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Judge Rules Against NSA Spying; Congress Should Do the Same

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Source: The Nation


Civil liberties advocates on the left and the right have argued for many years -- but especially in the aftermath of revelations this year by former NSA contractor Edward Snowden -- that spying by the National Security Agency disregards privacy protections outlined in the Fourth Amendment and is surely unconstitutional. Indeed, as the American Civil Liberties Union has argued, the NSA's "unconstitutional surveillance" represents "a grave danger to American democracy."

Now, a federal judge has recognized the constitutional concerns.

"I cannot imagine a more 'indiscriminate' and 'arbitrary invasion' than this systematic and high-tech collection and retention of personal data on virtually every single citizen for purposes of querying it and analyzing it without judicial approval," wrote US District Judge Richard Leon.

Judge Leon's decision, which will surely be appealed, focuses attention on legal challenges to the spying program. But it also serves as a reminder that Congress can and should act to defend privacy rights.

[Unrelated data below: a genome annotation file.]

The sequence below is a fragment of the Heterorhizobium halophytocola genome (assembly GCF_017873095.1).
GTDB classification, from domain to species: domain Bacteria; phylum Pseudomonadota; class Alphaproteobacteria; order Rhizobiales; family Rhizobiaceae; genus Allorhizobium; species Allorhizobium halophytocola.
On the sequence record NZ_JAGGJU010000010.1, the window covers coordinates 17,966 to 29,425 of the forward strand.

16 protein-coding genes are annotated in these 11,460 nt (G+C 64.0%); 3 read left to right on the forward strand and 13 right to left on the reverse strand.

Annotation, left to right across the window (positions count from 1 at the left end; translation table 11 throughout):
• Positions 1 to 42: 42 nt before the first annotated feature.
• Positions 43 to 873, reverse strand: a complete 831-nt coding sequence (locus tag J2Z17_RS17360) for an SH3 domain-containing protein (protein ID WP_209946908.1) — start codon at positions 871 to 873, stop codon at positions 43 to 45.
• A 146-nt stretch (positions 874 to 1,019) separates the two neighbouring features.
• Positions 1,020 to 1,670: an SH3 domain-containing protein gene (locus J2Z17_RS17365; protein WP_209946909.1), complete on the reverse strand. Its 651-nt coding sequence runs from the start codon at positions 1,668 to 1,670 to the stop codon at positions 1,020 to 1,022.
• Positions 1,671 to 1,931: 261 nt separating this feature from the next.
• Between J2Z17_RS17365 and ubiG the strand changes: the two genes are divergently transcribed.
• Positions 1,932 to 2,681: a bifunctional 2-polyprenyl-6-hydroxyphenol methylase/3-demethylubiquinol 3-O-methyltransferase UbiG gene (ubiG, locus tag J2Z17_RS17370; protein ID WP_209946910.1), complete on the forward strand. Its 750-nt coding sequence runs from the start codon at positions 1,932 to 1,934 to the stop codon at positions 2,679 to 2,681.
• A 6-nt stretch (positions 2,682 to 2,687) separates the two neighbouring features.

"The ruling underscores what I have argued for years: The bulk collection of Americans' phone records conflicts with Americans' privacy rights under the U.S. Constitution and has failed to make us safer," says Senator Mark Udall, D-Colorado, a supporter of legislation to end the bulk collection program. "We can protect our national security without trampling our constitutional liberties."

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Senator Ron Wyden, D-Oregon, said:

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John Nichols, a pioneering political blogger, has written the Online Beat since 1999. His posts have been circulated internationally, quoted in numerous books and mentioned in debates on the floor of Congress.

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Here's the deal... Spying is here to stay. No judg... by Bill Johnson on Tuesday, Dec 17, 2013 at 9:15:52 AM
Missing from Jaffer's list and Nichol's article is... by George Flower on Tuesday, Dec 17, 2013 at 3:32:34 PM